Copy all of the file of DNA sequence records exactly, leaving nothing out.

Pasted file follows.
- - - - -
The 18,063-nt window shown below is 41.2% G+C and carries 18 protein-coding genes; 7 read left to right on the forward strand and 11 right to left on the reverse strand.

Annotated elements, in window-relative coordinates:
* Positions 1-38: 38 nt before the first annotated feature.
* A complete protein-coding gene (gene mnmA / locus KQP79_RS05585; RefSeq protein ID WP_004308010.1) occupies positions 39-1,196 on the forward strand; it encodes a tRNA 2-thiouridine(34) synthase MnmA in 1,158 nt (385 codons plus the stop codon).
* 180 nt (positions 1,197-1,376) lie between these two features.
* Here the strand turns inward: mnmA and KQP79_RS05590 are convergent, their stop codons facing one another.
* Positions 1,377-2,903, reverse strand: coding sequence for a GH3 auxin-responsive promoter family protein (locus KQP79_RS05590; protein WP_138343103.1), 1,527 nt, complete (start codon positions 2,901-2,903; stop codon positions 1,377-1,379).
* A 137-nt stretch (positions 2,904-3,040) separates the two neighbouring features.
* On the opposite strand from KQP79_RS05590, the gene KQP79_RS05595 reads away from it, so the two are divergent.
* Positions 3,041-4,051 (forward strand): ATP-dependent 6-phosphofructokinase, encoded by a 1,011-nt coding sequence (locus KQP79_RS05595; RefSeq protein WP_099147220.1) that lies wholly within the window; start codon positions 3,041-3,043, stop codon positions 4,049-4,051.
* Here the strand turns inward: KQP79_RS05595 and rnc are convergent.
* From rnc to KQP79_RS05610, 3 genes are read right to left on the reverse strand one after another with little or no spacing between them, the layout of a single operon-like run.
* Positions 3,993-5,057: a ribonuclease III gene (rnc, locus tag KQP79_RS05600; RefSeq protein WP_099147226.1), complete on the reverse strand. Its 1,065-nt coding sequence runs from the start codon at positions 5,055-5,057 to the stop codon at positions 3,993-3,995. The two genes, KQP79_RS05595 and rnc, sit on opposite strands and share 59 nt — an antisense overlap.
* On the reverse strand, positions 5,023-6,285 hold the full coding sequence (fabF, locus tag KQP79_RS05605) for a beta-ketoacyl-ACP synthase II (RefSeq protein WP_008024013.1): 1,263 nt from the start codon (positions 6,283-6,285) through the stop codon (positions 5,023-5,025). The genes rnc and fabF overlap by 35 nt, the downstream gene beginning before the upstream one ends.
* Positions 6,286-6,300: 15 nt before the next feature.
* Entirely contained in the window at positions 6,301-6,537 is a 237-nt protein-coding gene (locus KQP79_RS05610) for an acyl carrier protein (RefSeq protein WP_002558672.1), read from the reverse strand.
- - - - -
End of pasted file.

The 18,063-nt window shown below is 41.2% G+C and carries 18 protein-coding genes; 7 read left to right on the forward strand and 11 right to left on the reverse strand.

Annotated elements, in window-relative coordinates:
* Positions 1-38: 38 nt before the first annotated feature.
* A complete protein-coding gene (gene mnmA / locus KQP79_RS05585; RefSeq protein ID WP_004308010.1) occupies positions 39-1,196 on the forward strand; it encodes a tRNA 2-thiouridine(34) synthase MnmA in 1,158 nt (385 codons plus the stop codon).
* 180 nt (positions 1,197-1,376) lie between these two features.
* Here the strand turns inward: mnmA and KQP79_RS05590 are convergent, their stop codons facing one another.
* Positions 1,377-2,903, reverse strand: coding sequence for a GH3 auxin-responsive promoter family protein (locus KQP79_RS05590; protein WP_138343103.1), 1,527 nt, complete (start codon positions 2,901-2,903; stop codon positions 1,377-1,379).
* A 137-nt stretch (positions 2,904-3,040) separates the two neighbouring features.
* On the opposite strand from KQP79_RS05590, the gene KQP79_RS05595 reads away from it, so the two are divergent.
* Positions 3,041-4,051 (forward strand): ATP-dependent 6-phosphofructokinase, encoded by a 1,011-nt coding sequence (locus KQP79_RS05595; RefSeq protein WP_099147220.1) that lies wholly within the window; start codon positions 3,041-3,043, stop codon positions 4,049-4,051.
* Here the strand turns inward: KQP79_RS05595 and rnc are convergent.
* From rnc to KQP79_RS05610, 3 genes are read right to left on the reverse strand one after another with little or no spacing between them, the layout of a single operon-like run.
* Positions 3,993-5,057: a ribonuclease III gene (rnc, locus tag KQP79_RS05600; RefSeq protein WP_099147226.1), complete on the reverse strand. Its 1,065-nt coding sequence runs from the start codon at positions 5,055-5,057 to the stop codon at positions 3,993-3,995. The two genes, KQP79_RS05595 and rnc, sit on opposite strands and share 59 nt — an antisense overlap.
* On the reverse strand, positions 5,023-6,285 hold the full coding sequence (fabF, locus tag KQP79_RS05605) for a beta-ketoacyl-ACP synthase II (RefSeq protein WP_008024013.1): 1,263 nt from the start codon (positions 6,283-6,285) through the stop codon (positions 5,023-5,025). The genes rnc and fabF overlap by 35 nt, the downstream gene beginning before the upstream one ends.
* Positions 6,286-6,300: 15 nt before the next feature.
* Entirely contained in the window at positions 6,301-6,537 is a 237-nt protein-coding gene (locus KQP79_RS05610) for an acyl carrier protein (RefSeq protein WP_002558672.1), read from the reverse strand.